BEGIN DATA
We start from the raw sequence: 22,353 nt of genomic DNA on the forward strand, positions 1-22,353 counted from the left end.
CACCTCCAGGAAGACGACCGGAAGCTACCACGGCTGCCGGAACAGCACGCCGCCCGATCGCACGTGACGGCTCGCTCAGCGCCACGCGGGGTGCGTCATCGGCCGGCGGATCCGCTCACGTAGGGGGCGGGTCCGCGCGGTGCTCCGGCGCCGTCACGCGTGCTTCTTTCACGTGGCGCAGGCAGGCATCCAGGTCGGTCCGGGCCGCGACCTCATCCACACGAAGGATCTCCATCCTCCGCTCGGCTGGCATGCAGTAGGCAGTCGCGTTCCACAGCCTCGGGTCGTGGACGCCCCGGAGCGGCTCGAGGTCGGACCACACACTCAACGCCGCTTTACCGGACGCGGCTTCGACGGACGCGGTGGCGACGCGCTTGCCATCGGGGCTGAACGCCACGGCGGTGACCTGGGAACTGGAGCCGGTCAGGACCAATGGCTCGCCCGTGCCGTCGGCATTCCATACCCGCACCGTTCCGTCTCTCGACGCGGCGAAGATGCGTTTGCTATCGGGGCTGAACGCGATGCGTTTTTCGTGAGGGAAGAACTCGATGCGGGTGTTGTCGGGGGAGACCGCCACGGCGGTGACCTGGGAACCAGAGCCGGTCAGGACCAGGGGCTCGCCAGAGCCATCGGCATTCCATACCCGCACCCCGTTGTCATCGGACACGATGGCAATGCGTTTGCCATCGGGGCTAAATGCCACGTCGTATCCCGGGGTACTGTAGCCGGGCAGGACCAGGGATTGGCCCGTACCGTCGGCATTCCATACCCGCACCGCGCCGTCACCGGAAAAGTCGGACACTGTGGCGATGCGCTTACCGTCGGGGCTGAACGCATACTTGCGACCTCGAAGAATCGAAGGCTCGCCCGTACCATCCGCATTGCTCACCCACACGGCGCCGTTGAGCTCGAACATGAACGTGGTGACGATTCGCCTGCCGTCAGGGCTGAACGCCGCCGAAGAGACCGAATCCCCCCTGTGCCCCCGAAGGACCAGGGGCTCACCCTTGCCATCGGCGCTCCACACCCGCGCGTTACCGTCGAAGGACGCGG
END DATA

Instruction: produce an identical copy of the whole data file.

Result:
We start from the raw sequence: 22,353 nt of genomic DNA on the forward strand, positions 1-22,353 counted from the left end.
CACCTCCAGGAAGACGACCGGAAGCTACCACGGCTGCCGGAACAGCACGCCGCCCGATCGCACGTGACGGCTCGCTCAGCGCCACGCGGGGTGCGTCATCGGCCGGCGGATCCGCTCACGTAGGGGGCGGGTCCGCGCGGTGCTCCGGCGCCGTCACGCGTGCTTCTTTCACGTGGCGCAGGCAGGCATCCAGGTCGGTCCGGGCCGCGACCTCATCCACACGAAGGATCTCCATCCTCCGCTCGGCTGGCATGCAGTAGGCAGTCGCGTTCCACAGCCTCGGGTCGTGGACGCCCCGGAGCGGCTCGAGGTCGGACCACACACTCAACGCCGCTTTACCGGACGCGGCTTCGACGGACGCGGTGGCGACGCGCTTGCCATCGGGGCTGAACGCCACGGCGGTGACCTGGGAACTGGAGCCGGTCAGGACCAATGGCTCGCCCGTGCCGTCGGCATTCCATACCCGCACCGTTCCGTCTCTCGACGCGGCGAAGATGCGTTTGCTATCGGGGCTGAACGCGATGCGTTTTTCGTGAGGGAAGAACTCGATGCGGGTGTTGTCGGGGGAGACCGCCACGGCGGTGACCTGGGAACCAGAGCCGGTCAGGACCAGGGGCTCGCCAGAGCCATCGGCATTCCATACCCGCACCCCGTTGTCATCGGACACGATGGCAATGCGTTTGCCATCGGGGCTAAATGCCACGTCGTATCCCGGGGTACTGTAGCCGGGCAGGACCAGGGATTGGCCCGTACCGTCGGCATTCCATACCCGCACCGCGCCGTCACCGGAAAAGTCGGACACTGTGGCGATGCGCTTACCGTCGGGGCTGAACGCATACTTGCGACCTCGAAGAATCGAAGGCTCGCCCGTACCATCCGCATTGCTCACCCACACGGCGCCGTTGAGCTCGAACATGAACGTGGTGACGATTCGCCTGCCGTCAGGGCTGAACGCCGCCGAAGAGACCGAATCCCCCCTGTGCCCCCGAAGGACCAGGGGCTCACCCTTGCCATCGGCGCTCCACACCCGCGCGTTACCGTCGAAGGACGCGG